LGSA rejects water utilities report

New South Wales councils have rejected key findings of Infrastructure Australia’s report into Local Water Utilities (LWU) and are “furious” at the lack of consultation.

The Infrastructure Australia Report on Regional Towns Water Quality and Security found that in many regional towns, water quality did not always meet health standards and planning for security was often inadequate.

Conducted by Aecom on behalf of Infrastructure Australia, the review looked at a sample of towns across Australia with populations between 2000 and 15,000 and with a reticulated water supply.

The report recommended governments mandate compliance with Australian Drinking Water Guidelines through legislation or regulation; implement a nationally consistent best practice management framework for all regional LWUs; and reform the governance structure of regional LWUs in New South Wales and Queensland.

The Local Government and Shires Associations of NSW (LGSA) said the report “conveniently ignored” relevant data on the role of councils in delivering these services.

Shires Association president, Bruce Miller, said Infrastructure Australia failed to consult with key stakeholders.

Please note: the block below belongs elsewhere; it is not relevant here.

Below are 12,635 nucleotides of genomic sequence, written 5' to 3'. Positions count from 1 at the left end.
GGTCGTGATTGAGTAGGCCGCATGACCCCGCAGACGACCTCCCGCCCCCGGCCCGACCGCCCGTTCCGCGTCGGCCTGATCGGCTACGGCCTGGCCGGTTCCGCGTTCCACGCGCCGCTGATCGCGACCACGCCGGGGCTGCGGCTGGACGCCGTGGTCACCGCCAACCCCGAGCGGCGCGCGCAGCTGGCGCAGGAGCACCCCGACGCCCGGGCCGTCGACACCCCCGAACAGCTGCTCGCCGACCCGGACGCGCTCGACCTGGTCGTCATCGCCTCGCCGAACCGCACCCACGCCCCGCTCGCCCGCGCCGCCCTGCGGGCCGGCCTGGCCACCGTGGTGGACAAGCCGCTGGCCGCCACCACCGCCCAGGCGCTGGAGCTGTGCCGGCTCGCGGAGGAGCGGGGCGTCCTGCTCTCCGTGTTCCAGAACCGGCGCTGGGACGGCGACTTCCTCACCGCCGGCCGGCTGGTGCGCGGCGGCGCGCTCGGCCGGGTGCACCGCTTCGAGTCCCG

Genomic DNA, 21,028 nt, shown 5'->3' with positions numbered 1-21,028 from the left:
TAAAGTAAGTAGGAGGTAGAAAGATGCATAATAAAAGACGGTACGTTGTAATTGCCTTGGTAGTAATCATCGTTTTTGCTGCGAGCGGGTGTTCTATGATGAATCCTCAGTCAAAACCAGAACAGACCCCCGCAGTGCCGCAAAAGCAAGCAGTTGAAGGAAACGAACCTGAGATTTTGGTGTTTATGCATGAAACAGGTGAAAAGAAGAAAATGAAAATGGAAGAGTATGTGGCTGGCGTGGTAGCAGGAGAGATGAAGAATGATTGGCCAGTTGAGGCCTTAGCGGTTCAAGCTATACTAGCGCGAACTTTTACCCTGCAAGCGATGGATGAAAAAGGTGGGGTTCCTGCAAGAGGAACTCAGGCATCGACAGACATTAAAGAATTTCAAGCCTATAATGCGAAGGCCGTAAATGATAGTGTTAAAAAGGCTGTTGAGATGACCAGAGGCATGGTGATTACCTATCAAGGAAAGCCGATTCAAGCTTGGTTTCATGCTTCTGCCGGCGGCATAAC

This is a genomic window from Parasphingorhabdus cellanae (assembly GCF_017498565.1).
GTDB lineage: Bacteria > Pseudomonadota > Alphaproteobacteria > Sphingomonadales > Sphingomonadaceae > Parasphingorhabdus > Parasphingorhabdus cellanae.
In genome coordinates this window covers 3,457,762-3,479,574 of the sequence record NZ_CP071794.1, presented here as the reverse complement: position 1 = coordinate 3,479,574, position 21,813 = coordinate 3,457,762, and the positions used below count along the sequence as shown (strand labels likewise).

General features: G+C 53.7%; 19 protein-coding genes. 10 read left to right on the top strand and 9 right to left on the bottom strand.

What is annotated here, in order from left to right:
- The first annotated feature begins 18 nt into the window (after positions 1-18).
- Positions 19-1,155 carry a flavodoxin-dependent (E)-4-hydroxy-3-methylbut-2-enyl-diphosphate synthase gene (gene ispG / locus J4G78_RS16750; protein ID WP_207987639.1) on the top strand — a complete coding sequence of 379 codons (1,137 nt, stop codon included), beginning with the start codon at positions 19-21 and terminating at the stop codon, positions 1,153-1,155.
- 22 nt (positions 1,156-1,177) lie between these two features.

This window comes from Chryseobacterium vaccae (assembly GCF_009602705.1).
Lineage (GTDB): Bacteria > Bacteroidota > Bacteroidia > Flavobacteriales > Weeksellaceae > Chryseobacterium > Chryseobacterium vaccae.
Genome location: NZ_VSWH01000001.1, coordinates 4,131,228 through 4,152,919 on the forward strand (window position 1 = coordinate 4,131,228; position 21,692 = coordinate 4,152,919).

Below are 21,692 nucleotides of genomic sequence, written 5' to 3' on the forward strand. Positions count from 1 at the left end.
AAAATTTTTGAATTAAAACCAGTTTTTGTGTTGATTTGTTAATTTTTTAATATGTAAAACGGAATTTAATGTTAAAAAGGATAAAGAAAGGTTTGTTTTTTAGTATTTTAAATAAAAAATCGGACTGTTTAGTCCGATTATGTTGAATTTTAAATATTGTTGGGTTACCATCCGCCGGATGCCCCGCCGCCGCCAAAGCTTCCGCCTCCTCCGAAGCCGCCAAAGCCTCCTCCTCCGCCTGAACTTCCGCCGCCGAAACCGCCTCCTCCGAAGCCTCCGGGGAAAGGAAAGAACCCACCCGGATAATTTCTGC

“We're furious at the lack of consultation, selective data collection and clearly flawed findings of the Infrastructure Australia Report in to Local Water Utilities,” Cr Miller said.

LGSA called on the Minister for Infrastructure and Transport, Anthony Albanese, to consult with local government and relevant NSW State Government agencies before acting on the report.

“We're also calling on the NSW Government and Opposition to immediately and publicly reject the Report,” Cr Miller added.

”These eleventh hour proposals threaten to derail the comprehensive and all but concluded LWU review process that has been underway in NSW with the State Government since 2007.

“The Report barely brushes on the NSW Review and also conveniently ignores objective data which shows the strong performance of NSW LWUs and solid improvements in quality, productivity and water security that have been made by this sector over the past decade.”

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